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Financial woes across the pond


The Church Times, a London-based Anglican newspaper, recently published an article about the apparent financial crisis facing Anglican theological education in the United Kingdom.

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Innovation, innovation, innovation


Innovation is a buzzword for our current time. Everywhere you look, someone is writing about the need to be innovative, and organizations are bragging about how innovative they are.

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Is your school keeping up with the ever-shifting religious landscape?




A recent study by the Public Religion Research Institute suggests that “the future of religion in America is young, non-Christian, and technicolor.”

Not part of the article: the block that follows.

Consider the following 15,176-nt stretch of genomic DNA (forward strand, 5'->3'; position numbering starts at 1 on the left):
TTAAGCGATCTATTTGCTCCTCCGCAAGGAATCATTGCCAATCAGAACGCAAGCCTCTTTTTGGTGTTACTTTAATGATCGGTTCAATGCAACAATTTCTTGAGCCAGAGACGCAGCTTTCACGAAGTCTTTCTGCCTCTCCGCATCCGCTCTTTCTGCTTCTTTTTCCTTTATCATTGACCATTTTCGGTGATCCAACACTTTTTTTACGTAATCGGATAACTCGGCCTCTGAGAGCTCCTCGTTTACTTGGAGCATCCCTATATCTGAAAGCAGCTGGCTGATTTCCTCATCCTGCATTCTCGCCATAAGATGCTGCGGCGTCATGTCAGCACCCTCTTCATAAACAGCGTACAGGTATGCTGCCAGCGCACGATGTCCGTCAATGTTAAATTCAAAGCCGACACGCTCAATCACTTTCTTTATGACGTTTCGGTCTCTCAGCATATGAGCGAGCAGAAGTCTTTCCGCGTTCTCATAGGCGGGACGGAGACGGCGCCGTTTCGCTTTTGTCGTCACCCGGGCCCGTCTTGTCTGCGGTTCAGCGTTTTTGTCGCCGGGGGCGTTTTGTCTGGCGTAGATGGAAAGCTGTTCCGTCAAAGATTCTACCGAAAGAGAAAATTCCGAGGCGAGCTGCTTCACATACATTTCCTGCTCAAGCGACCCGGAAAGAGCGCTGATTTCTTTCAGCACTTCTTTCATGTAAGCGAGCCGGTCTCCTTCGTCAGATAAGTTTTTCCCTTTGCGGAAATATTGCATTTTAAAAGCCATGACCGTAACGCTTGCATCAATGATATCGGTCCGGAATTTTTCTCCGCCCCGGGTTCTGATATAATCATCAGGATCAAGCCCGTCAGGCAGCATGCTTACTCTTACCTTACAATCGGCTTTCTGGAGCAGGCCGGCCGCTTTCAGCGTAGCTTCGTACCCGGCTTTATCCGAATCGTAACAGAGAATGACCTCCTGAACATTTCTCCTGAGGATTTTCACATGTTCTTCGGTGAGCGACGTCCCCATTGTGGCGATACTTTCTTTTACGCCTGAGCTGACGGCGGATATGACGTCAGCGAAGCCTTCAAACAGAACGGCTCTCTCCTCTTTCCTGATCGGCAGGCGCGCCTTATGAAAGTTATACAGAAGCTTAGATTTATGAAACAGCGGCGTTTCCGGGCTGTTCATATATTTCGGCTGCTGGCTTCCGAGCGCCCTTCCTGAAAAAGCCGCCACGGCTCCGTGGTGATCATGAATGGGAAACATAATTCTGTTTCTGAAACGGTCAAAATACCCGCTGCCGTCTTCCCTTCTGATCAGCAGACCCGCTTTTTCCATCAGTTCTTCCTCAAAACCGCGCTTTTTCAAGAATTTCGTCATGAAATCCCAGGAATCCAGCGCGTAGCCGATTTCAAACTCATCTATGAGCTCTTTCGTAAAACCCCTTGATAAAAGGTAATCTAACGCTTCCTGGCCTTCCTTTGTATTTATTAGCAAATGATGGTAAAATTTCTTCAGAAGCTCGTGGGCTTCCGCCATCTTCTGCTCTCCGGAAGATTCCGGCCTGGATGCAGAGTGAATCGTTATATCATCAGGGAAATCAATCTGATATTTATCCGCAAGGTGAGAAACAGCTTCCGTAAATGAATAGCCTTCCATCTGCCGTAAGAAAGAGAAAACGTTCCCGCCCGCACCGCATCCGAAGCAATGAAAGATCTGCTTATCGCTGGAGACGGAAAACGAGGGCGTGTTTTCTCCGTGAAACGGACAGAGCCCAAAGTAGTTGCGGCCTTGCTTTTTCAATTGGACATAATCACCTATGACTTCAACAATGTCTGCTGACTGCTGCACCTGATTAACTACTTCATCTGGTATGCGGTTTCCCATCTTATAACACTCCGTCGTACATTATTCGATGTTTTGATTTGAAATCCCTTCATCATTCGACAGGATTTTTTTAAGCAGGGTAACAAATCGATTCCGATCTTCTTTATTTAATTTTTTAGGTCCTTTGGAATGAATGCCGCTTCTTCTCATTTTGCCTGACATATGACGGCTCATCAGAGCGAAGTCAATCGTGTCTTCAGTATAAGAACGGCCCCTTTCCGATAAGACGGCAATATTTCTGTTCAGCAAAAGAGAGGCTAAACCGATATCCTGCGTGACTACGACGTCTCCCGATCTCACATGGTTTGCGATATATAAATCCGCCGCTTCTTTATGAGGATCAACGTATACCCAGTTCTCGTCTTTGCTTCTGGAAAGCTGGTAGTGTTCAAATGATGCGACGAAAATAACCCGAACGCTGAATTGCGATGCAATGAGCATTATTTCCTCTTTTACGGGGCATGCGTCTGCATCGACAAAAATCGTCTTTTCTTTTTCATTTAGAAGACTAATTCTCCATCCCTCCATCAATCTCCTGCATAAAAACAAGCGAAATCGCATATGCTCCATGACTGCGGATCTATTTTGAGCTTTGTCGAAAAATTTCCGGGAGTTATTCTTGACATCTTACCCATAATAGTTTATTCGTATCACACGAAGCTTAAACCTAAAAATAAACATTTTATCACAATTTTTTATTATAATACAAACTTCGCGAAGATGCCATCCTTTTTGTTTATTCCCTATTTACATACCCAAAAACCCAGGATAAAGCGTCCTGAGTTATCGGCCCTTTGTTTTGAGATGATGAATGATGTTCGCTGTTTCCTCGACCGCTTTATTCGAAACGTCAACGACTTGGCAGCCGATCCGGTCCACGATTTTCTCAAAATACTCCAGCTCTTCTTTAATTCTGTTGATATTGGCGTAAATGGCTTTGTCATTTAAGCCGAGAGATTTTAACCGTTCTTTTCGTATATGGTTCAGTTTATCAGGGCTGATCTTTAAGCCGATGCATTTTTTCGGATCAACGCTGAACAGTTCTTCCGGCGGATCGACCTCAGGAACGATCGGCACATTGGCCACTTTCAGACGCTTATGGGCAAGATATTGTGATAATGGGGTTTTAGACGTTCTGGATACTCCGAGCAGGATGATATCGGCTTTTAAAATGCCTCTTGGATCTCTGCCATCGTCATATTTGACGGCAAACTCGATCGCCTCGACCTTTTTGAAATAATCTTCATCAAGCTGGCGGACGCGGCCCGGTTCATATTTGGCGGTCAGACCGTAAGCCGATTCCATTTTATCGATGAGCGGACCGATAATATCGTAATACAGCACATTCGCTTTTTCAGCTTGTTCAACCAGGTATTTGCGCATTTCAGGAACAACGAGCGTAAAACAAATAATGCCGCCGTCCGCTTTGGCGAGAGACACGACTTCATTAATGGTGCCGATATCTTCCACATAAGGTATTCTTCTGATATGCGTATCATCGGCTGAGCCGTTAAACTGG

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Turning campus conflict into dialogue and education

M. Craig Barnes, president of Princeton Theological Seminary, teaches a course on conflict. He found himself in the midst of one recently, when the school’s Kuyper Center announced that the Rev. Tim Keller was being honored with its annual award and would be keynote lecturer at the annual Kuyper Conference.